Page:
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Stimulus foe Biggert supports Naperville's use of funds
By Joseph Ryan | Daily Herald Staff
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Published: 10/28/2009 12:01 AM

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U.S. Rep. Judy Biggert, a Hinsdale Republican, voted against President Barack Obama's $787 billion stimulus plan, but is applauding spending $10.9 million of it in Naperville to upgrade the city's public utility.

Biggert, however, has not changed her mind on stimulus spending, said spokesman Zachary Cikanek. She just likes the project being funded, he said.

"This was a worthy initiative that she thought did have a strong potential to help create green jobs," Cikanek said.

Biggert has long decried the stimulus plan as a waste of federal tax dollars that would do little to create new jobs. As unemployment rates have continued to rise since it was approved early this year, Biggert has sent out a steady stream of news releases criticizing the current economic policies under Democrats, including the stimulus package.

Earlier this month Biggert said Democratic policies had "failed" in response to the unemployment rate reaching 9.8 percent nationally.

"It's long past time for Congress to reject the big-spending approach to recovery that has clearly failed to stimulate job growth or ease the financial burden on struggling families," she said in a news release. "Congress needs to get its financial house in order, rein in wasteful spending, and enact the sorts of targeted policies that will start creating jobs today."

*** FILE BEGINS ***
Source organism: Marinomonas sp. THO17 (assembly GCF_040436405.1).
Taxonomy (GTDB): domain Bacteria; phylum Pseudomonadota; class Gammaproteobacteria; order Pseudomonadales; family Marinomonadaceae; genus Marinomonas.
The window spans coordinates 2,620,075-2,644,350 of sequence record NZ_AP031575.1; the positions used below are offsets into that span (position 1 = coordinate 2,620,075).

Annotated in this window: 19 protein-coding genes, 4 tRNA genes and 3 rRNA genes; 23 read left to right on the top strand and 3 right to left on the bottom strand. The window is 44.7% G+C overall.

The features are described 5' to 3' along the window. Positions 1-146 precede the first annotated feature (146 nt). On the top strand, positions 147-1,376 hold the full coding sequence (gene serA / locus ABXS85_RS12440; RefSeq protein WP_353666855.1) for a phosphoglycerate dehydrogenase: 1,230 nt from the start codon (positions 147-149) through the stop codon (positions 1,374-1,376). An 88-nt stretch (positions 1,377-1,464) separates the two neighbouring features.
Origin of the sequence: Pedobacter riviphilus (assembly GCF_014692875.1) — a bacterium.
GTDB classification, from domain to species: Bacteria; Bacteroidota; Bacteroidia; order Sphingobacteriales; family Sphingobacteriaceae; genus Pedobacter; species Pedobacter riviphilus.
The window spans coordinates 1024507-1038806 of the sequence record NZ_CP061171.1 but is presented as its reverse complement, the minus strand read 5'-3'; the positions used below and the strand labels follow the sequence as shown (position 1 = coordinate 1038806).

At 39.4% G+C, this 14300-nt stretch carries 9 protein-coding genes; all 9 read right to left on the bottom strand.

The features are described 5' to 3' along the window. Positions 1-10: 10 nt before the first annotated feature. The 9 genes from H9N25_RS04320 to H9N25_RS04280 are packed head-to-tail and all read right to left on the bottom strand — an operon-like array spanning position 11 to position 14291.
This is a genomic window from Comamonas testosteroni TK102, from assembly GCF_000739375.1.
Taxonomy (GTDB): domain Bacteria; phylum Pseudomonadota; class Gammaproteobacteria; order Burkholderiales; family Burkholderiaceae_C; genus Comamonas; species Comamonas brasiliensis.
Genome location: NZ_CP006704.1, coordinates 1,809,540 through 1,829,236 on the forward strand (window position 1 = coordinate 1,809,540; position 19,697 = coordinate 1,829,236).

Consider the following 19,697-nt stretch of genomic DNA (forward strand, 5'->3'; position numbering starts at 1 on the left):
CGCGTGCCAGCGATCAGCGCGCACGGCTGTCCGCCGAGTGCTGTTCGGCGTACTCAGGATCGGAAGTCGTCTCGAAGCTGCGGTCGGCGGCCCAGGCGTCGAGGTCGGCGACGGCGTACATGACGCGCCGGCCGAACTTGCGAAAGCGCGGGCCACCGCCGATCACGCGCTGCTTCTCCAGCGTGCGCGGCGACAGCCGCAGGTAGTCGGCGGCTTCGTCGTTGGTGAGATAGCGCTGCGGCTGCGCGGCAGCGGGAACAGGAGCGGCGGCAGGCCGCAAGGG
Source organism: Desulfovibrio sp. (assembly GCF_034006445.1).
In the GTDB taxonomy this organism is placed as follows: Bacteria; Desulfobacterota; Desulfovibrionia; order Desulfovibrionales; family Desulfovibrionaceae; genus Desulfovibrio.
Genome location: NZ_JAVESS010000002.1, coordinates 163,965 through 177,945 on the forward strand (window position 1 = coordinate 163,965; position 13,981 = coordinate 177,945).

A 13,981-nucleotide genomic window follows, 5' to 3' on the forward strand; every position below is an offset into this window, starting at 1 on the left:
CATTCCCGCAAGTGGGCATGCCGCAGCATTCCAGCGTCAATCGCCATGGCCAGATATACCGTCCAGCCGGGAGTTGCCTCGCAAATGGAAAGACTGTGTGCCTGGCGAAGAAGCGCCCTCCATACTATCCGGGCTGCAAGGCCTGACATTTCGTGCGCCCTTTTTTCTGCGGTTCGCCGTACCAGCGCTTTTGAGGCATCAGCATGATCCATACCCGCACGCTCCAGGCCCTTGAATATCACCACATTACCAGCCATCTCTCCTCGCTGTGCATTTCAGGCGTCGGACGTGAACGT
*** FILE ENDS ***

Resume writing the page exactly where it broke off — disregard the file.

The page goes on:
The $10.9 million in federal tax dollars going to the city of Naperville will be used pay for more than 57,000 smart energy meters and revamp grid technology at the public utility.

The money is coming from a $3.4 billion stimulus line item aimed at transitioning utilities to a more diversified and efficient electricity grid. Obama announced the recipients of the tax dollars at a solar energy plan in Florida Tuesday.

Cikanek said Biggert believed the stimulus measure wasted too much money on projects that would not spur job growth.

"On balance, it was definitely a poor piece of legislation," he said, adding that the Naperville project was "just one initiative of very many and she continues to believe that (the stimulus package) could have been much more targeted and much more effective."